Creating a Culture of Feedback, with Acknowledgements

I tried to attend a Department of Psychiatry Grand Rounds presentation recently titled “Creating a Culture of Feedback” by my colleague Dr. Allison Williams, MD. I say “tried” because only a few minutes into the presentation, I got paged out. That’s what I get for being a psychiatric consultant to the general hospital. I couldn’t get back to the presentation but Dr. Williams sent copies of the slides as email attachments.

Feedback is on my mind a lot, only partly because of the Maintenance of Certification (MOC) processes which include peer and patient feedback activities that I and thousands of other physicians are required to personally solicit in order to satisfy the American Board of Psychiatry & Neurology (ABPN). It’s a mandate, which I don’t need and which I would like to reform, or more correctly, see rescinded. Philosophically, I don’t believe you can mandate self-reflection in physicians. We have to believe in it and practice it by choice.

The presentation was about feedback by faculty for the benefit of resident physicians, though. It reminded me how hard it is to get honest feedback just from my peers and patients. I’ve posted about this:

The Results So Far of My ABPN Peer Feedback – The Practical Psychosomaticist

Soliciting Patient Feedback both for the MOC/PIP and Patients: How Am I Doing? – The Practical Psychosomaticist

I can’t speak for anyone else, but I’m badly in need of more practice and guidance about how to give useful, kind, and targeted feedback to learners. I have painful reminders about my style every time I attempt it. I hardly ever get feedback, so it’s tough to know how to deliver it myself. Oh, I get a lot of “Hey, great job on that fill-in-the-blank–but that’s not feedback. We have a system of regular, required peer review that’s mandatory for fulfillment of Joint Commission standards.

But I never get those returned to me, so I don’t know what’s in them.  And I can’t learn from what I don’t hear. I am aware of my shortcomings–I think. I often sound just like Dirty Harry, more related to repeated episodes of laryngitis from being required to stay on duty, sick or not, as an intern for rounds, 30-plus hours on call, and regular abuse from senior residents than from innate grittiness. That kind of “Go ahead; make my day; do you feel lucky–punk?” verbal insensitivity doesn’t play well. But it’s what doctors in my day were routinely taught. Some might consider whether doctors-in-training back in the day were vulnerable to Post Traumatic Stress Disorder (PTSD) in that kind of environment. Many physicians might reply with “I don’t have PTSD. I cause PTSD.” Now repeat that back to me. No that’s all wrong; lower your voice. Go practice in front of a mirror and don’t come back until you get it right.

See how that works?

OK, so I’m exaggerating…a little. I hope that someone from the Federation of State Medical Boards (FSMB) is reading this. This is called brutal reflective self-assessment, one of the three components of effective life-long learning in medicine and part of the framework of Maintenance of Licensure (MOL) currently being rammed down our throats. Hey, I can do this by myself, OK? And I do this because I want to do it and because I believe it’s the right thing to do. That’s the only way reflective self-assessment works. For the sake of completeness, the three components are:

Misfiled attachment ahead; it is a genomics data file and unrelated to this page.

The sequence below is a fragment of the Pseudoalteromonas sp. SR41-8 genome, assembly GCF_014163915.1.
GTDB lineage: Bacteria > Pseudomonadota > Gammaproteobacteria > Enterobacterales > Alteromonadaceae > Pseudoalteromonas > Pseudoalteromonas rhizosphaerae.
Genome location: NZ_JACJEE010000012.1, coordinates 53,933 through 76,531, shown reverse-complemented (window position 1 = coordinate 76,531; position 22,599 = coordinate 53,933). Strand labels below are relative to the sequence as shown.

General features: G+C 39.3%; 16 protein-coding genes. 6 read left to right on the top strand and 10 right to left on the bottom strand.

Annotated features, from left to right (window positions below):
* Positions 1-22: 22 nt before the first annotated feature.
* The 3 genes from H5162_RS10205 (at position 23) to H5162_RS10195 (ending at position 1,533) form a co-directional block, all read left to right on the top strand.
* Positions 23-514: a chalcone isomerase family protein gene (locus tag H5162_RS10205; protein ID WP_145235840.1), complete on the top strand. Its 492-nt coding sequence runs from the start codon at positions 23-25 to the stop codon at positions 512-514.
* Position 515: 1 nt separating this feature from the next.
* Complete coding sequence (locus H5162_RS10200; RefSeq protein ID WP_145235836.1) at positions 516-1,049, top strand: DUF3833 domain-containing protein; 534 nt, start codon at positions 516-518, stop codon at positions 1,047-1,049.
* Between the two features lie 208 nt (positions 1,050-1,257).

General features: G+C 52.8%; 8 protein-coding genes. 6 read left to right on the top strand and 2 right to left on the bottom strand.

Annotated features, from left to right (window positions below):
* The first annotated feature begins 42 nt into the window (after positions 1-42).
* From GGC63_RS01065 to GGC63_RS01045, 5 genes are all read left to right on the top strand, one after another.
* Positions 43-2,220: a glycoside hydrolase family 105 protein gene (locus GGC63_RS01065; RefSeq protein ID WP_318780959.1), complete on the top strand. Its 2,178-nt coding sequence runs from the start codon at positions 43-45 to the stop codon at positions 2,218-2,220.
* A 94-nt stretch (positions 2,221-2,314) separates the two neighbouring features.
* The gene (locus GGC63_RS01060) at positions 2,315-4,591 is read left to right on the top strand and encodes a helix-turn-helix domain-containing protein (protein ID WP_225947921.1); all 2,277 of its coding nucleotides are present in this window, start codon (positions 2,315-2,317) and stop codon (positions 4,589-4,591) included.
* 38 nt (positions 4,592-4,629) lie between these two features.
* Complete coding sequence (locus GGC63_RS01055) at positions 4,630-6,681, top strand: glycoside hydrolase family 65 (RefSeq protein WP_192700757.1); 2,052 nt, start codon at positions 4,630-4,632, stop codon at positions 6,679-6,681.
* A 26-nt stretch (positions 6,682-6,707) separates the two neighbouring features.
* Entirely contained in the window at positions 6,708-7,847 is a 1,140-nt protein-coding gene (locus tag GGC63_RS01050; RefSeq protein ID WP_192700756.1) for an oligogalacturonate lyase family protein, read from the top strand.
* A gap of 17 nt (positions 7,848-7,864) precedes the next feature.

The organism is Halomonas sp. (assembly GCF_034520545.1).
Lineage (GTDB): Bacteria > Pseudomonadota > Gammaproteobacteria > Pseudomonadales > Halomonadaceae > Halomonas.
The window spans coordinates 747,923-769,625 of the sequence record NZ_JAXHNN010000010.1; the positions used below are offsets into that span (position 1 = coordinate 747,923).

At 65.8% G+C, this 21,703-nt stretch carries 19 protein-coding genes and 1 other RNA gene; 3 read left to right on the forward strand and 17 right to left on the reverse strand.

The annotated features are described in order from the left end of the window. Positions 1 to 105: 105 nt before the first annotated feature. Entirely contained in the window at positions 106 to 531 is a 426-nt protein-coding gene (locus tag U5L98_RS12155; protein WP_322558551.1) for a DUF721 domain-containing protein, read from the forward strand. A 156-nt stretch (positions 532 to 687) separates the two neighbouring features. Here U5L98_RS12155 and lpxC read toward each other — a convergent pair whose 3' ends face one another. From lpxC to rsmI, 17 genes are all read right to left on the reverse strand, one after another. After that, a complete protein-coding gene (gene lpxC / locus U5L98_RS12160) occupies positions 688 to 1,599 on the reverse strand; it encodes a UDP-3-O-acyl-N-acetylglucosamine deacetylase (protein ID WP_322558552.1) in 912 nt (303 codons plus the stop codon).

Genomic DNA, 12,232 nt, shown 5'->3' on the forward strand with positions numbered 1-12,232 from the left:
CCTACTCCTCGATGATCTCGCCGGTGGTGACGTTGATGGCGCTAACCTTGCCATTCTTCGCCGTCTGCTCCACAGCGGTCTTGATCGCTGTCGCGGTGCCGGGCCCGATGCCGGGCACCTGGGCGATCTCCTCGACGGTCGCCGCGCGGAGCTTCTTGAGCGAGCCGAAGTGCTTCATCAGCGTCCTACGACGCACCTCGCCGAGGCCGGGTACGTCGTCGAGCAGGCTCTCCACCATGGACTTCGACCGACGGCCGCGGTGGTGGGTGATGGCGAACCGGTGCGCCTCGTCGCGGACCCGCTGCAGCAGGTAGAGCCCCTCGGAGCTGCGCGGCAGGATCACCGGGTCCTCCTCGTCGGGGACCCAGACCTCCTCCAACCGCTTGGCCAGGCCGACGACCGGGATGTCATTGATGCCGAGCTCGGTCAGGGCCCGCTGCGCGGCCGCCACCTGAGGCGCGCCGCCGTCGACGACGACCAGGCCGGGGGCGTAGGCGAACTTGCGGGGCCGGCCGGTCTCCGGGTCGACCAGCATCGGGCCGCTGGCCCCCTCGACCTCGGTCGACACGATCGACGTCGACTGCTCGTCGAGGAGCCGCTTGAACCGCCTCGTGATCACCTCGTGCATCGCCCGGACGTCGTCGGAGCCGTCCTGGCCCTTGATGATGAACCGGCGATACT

1. Reflective Self-Assessment (What improvements can I make?): Physicians must participate in an ongoing process of reflective self-evaluation, self-assessment and practice assessment, with subsequent successful completion of appropriate educational or improvement activities.

2. Assessment of Knowledge and Skills (What do I need to know and be able to do?): Physicians must demonstrate the knowledge, skills and abilities necessary to provide safe, effective patient care within the framework of the six general competencies as they apply to their individual practice.

3. Performance in Practice (How am I doing?): Physicians must demonstrate accountability for performance in their practice using a variety of methods that incorporate reference data to assess their performance in practice and guide improvement.

OOPS! It looks like “brutal” is not a part of the first component.

Once, when I was a junior resident, a faculty supervisor said to me, “You’re going to piss somebody off…” or something to that effect. I waited for something else, a little more detail, maybe some advice. I didn’t get it, in more than ways than one, apparently. I think he tried to “learn me hard”, but something got lost in the translation.

So I was eager to get something new from “Creating a Culture of Feedback”–but got paged out. That’s what it means to be a psychiatric consultant in an 800 bed hospital. On the other hand, I could glean something from the presenter’s slides.

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